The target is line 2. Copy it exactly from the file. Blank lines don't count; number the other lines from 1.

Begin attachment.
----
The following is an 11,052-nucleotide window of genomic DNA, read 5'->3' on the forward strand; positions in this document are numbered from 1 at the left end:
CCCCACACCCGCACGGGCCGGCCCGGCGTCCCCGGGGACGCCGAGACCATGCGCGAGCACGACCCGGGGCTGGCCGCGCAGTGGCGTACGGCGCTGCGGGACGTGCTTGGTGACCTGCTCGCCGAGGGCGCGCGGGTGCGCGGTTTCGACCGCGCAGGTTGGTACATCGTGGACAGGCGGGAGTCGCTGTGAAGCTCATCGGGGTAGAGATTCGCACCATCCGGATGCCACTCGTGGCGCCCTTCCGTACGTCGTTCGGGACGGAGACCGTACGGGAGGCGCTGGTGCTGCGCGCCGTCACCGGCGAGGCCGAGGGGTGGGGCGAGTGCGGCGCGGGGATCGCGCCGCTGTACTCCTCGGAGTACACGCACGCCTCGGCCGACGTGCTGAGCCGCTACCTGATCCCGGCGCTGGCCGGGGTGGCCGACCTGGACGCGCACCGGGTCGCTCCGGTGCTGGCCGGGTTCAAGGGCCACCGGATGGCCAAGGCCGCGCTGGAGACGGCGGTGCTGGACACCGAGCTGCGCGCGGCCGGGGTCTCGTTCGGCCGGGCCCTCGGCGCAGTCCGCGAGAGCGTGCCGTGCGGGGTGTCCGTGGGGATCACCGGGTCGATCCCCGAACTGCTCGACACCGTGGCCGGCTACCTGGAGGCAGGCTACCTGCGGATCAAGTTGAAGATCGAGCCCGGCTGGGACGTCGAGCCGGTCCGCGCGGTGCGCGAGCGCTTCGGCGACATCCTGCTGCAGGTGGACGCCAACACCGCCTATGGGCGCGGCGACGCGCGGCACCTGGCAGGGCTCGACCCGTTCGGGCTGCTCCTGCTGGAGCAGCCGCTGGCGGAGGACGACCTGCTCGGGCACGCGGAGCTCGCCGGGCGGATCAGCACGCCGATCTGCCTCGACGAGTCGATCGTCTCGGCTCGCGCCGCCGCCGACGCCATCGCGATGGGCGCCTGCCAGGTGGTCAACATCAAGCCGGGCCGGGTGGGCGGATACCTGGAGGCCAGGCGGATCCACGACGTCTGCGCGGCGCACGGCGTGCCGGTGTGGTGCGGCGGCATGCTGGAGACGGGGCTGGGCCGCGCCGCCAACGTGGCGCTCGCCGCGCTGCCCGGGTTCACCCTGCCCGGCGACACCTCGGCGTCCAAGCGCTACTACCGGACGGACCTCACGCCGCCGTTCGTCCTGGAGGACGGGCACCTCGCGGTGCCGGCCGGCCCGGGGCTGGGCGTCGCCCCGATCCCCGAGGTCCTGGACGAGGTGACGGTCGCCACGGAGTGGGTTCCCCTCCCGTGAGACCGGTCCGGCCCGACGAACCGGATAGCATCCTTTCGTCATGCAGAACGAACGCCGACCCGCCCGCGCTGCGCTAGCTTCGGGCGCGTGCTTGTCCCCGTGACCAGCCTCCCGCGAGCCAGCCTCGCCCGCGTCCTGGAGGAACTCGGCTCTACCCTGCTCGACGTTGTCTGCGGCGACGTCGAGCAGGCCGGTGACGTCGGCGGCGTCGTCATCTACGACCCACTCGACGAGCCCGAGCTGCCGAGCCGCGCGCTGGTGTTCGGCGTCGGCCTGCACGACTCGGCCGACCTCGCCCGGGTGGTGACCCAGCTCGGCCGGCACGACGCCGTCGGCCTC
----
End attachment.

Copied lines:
CCCCACACCCGCACGGGCCGGCCCGGCGTCCCCGGGGACGCCGAGACCATGCGCGAGCACGACCCGGGGCTGGCCGCGCAGTGGCGTACGGCGCTGCGGGACGTGCTTGGTGACCTGCTCGCCGAGGGCGCGCGGGTGCGCGGTTTCGACCGCGCAGGTTGGTACATCGTGGACAGGCGGGAGTCGCTGTGAAGCTCATCGGGGTAGAGATTCGCACCATCCGGATGCCACTCGTGGCGCCCTTCCGTACGTCGTTCGGGACGGAGACCGTACGGGAGGCGCTGGTGCTGCGCGCCGTCACCGGCGAGGCCGAGGGGTGGGGCGAGTGCGGCGCGGGGATCGCGCCGCTGTACTCCTCGGAGTACACGCACGCCTCGGCCGACGTGCTGAGCCGCTACCTGATCCCGGCGCTGGCCGGGGTGGCCGACCTGGACGCGCACCGGGTCGCTCCGGTGCTGGCCGGGTTCAAGGGCCACCGGATGGCCAAGGCCGCGCTGGAGACGGCGGTGCTGGACACCGAGCTGCGCGCGGCCGGGGTCTCGTTCGGCCGGGCCCTCGGCGCAGTCCGCGAGAGCGTGCCGTGCGGGGTGTCCGTGGGGATCACCGGGTCGATCCCCGAACTGCTCGACACCGTGGCCGGCTACCTGGAGGCAGGCTACCTGCGGATCAAGTTGAAGATCGAGCCCGGCTGGGACGTCGAGCCGGTCCGCGCGGTGCGCGAGCGCTTCGGCGACATCCTGCTGCAGGTGGACGCCAACACCGCCTATGGGCGCGGCGACGCGCGGCACCTGGCAGGGCTCGACCCGTTCGGGCTGCTCCTGCTGGAGCAGCCGCTGGCGGAGGACGACCTGCTCGGGCACGCGGAGCTCGCCGGGCGGATCAGCACGCCGATCTGCCTCGACGAGTCGATCGTCTCGGCTCGCGCCGCCGCCGACGCCATCGCGATGGGCGCCTGCCAGGTGGTCAACATCAAGCCGGGCCGGGTGGGCGGATACCTGGAGGCCAGGCGGATCCACGACGTCTGCGCGGCGCACGGCGTGCCGGTGTGGTGCGGCGGCATGCTGGAGACGGGGCTGGGCCGCGCCGCCAACGTGGCGCTCGCCGCGCTGCCCGGGTTCACCCTGCCCGGCGACACCTCGGCGTCCAAGCGCTACTACCGGACGGACCTCACGCCGCCGTTCGTCCTGGAGGACGGGCACCTCGCGGTGCCGGCCGGCCCGGGGCTGGGCGTCGCCCCGATCCCCGAGGTCCTGGACGAGGTGACGGTCGCCACGGAGTGGGTTCCCCTCCCGTGAGACCGGTCCGGCCCGACGAACCGGATAGCATCCTTTCGTCATGCAGAACGAACGCCGACCCGCCCGCGCTGCGCTAGCTTCGGGCGCGTGCTTGTCCCCGTGACCAGCCTCCCGCGAGCCAGCCTCGCCCGCGTCCTGGAGGAACTCGGCTCTACCCTGCTCGACGTTGTCTGCGGCGACGTCGAGCAGGCCGGTGACGTCGGCGGCGTCGTCATCTACGACCCACTCGACGAGCCCGAGCTGCCGAGCCGCGCGCTGGTGTTCGGCGTCGGCCTGCACGACTCGGCCGACCTCGCCCGGGTGGTGACCCAGCTCGGCCGGCACGACGCCGTCGGCCTC